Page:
A wearable ultrasound device attached using a durable, adhesive, stretchy material enables continuous medical imaging of internal organs and tissues for patients on the go, researchers report. They tested their patch in real people doing activities like jogging and drinking fluids.
Ultrasonic imaging is one of the most widely used medical tools for noninvasive imaging of soft tissues and organs inside the body. Continuous or long-term ultrasound imaging over days to months could allow clinicians to monitor health status and observe disease progression, as well as lead to new insights into developmental biology.
However, in most cases, conventional ultrasound devices require close and continuous contact between a bulky and rigid transducer and the skin, making long-term internal observations difficult, particularly in patients that need to be mobile.
Although stretchable ultrasound imaging devices have improved wearability, they still suffer from limitations, including low imaging resolution, unstable image quality during body movement, short continuous imaging duration (~1 hour) and susceptibility to device failure.
Chonghe Wang and colleagues present the “BAUS” (bioadhesive ultrasound) patch – a device that could overcome many of these challenges. The BAUS device consists of a thin and rigid piezoelectric ultrasound transducer array, which is bonded to the skin with a durable, soft and bioadhesive hydrogel-elastomer, which allowed for more than 48 hours of robust adhesion to the skin while retaining its acoustic transmissivity.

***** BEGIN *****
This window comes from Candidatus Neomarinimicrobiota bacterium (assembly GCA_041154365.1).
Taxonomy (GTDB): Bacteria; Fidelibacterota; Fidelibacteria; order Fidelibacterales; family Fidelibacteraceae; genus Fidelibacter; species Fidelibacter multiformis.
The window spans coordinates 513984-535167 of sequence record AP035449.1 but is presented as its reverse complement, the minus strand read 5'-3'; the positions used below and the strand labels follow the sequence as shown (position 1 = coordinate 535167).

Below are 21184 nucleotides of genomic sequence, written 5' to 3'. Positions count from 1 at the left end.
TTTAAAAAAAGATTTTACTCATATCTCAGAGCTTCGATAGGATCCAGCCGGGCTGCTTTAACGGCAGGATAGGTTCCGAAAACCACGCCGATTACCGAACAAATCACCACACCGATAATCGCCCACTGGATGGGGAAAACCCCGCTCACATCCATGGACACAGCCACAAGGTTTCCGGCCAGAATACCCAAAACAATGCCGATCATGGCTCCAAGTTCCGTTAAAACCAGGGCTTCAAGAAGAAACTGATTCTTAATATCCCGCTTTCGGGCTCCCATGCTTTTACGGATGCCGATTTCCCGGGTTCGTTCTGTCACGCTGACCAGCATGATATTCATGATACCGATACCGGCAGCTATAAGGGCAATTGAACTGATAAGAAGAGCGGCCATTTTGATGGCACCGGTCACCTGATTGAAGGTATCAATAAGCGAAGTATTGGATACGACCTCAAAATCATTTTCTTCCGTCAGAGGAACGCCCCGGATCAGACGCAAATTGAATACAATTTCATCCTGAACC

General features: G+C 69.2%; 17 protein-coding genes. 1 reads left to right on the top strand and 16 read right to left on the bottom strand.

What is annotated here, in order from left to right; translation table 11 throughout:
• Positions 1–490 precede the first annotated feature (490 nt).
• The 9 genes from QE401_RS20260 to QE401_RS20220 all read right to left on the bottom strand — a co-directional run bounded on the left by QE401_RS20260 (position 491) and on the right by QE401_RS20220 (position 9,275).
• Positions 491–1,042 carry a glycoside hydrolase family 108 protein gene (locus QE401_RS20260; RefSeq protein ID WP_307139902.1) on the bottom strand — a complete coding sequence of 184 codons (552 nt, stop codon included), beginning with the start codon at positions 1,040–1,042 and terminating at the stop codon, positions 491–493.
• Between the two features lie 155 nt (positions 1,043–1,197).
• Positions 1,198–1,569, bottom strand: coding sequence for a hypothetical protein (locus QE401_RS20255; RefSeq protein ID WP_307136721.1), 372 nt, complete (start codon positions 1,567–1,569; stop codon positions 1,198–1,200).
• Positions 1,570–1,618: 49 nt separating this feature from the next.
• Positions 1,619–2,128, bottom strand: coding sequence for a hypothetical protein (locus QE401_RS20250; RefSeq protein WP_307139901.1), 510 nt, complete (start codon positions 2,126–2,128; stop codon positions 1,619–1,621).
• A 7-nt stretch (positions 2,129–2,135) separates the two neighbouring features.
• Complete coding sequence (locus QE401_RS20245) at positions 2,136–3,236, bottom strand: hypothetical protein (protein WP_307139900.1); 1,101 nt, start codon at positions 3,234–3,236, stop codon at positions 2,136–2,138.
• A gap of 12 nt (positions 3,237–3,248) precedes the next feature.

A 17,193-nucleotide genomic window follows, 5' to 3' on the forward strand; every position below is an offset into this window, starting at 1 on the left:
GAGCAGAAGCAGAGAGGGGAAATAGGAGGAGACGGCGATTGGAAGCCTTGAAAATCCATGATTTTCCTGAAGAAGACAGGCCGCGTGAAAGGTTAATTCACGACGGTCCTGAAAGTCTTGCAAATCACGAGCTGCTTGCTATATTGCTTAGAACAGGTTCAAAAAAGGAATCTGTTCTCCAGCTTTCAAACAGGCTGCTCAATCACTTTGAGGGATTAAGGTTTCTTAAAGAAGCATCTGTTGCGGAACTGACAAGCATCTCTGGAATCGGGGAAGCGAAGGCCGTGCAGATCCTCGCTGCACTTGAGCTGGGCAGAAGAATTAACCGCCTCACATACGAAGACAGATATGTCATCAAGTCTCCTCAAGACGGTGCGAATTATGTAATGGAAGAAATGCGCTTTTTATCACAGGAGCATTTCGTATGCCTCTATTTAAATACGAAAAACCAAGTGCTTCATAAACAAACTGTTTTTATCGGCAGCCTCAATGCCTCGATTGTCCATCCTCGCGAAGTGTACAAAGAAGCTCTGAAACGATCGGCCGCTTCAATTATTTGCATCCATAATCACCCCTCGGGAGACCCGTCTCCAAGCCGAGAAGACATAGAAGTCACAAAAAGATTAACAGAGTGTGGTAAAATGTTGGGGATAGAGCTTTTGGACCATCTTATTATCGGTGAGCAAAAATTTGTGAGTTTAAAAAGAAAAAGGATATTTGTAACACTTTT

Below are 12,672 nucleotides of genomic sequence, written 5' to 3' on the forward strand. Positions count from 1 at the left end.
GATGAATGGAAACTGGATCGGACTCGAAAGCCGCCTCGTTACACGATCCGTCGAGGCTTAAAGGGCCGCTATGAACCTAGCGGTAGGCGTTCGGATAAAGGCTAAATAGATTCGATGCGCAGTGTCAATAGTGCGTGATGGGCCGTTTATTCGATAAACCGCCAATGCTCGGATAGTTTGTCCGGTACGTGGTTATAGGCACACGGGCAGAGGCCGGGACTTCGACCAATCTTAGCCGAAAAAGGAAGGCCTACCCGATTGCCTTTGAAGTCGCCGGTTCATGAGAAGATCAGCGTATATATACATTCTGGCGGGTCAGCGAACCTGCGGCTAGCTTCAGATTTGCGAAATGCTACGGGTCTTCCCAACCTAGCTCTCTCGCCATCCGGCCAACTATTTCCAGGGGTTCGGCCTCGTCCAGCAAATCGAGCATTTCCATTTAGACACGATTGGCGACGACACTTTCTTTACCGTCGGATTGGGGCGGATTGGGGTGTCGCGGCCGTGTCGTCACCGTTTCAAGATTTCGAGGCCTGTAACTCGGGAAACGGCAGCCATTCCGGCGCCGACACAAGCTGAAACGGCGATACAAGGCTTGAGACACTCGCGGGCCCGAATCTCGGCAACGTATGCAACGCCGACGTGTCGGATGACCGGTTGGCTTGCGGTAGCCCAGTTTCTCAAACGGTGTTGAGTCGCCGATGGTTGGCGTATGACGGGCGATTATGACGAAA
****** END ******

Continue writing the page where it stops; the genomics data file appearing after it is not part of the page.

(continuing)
Wang et al. demonstrated its ability to provide continuous imaging in vivo by monitoring carotid artery, lung and abdomen tissues using BAUS and a commercially available ultrasound platform under various environmental conditions and for different patient movements, including jogging and drinking fluids. In a related Perspective, Philip Tan and Nanshu Lu discuss the potential and limitations of the BAUS patch in greater detail.
American Association for the Advancement of Science
Wang, C., et al. (2022) Bioadhesive ultrasound for long-term continuous imaging of diverse organs. Science. doi.org/10.1126/science.abo2542.